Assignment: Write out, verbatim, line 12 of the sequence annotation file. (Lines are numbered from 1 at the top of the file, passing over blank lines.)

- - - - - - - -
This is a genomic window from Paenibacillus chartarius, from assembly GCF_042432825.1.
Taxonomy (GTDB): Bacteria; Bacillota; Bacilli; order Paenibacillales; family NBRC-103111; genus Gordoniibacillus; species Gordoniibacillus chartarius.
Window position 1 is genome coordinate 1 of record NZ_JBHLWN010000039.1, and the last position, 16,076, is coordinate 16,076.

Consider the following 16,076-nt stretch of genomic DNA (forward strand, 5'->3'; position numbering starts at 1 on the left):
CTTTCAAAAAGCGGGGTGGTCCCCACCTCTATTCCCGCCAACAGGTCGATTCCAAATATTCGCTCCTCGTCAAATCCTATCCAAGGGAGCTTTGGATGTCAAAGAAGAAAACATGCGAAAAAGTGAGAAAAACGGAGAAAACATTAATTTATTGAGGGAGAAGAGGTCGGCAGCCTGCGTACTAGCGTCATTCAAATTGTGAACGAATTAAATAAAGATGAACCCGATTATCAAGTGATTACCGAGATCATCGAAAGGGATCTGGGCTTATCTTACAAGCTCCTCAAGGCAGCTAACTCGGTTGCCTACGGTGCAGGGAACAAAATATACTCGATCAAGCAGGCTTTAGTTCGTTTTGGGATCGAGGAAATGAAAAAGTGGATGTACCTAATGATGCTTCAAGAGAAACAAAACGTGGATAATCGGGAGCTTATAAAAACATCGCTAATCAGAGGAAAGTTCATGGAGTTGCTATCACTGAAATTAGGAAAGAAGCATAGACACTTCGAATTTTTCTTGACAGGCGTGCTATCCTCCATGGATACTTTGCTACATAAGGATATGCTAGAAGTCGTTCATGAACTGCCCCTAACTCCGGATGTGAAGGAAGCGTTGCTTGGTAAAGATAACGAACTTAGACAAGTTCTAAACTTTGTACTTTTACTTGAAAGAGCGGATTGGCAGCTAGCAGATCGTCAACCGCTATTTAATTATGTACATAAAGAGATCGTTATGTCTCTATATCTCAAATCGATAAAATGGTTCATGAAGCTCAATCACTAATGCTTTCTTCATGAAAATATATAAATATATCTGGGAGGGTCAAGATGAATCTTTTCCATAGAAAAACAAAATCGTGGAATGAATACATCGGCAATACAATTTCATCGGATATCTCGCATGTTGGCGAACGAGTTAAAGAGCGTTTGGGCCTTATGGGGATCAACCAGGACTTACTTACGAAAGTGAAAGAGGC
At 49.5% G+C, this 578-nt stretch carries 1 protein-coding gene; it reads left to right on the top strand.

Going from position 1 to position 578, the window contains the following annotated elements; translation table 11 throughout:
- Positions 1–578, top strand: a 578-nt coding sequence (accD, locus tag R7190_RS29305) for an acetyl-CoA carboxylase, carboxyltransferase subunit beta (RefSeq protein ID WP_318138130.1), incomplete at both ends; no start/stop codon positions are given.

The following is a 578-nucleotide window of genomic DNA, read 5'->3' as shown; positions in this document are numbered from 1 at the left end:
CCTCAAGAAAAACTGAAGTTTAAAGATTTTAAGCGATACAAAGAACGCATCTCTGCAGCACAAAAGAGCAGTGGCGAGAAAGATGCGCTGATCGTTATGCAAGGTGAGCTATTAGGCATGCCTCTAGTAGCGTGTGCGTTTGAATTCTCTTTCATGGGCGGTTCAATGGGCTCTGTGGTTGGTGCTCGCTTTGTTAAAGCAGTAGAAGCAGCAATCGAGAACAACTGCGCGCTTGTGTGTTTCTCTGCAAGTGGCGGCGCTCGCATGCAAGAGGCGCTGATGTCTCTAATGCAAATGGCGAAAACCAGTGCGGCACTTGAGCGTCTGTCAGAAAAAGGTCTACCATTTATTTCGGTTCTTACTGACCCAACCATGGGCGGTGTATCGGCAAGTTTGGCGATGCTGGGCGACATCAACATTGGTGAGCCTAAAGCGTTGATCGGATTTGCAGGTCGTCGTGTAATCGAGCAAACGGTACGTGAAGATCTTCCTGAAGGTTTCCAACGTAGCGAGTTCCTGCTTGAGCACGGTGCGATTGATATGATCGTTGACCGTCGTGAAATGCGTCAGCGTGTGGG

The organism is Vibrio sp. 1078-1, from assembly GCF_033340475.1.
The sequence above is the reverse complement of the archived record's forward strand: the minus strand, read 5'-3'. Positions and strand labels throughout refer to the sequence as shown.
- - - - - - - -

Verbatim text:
The sequence above is the reverse complement of the archived record's forward strand: the minus strand, read 5'-3'. Positions and strand labels throughout refer to the sequence as shown.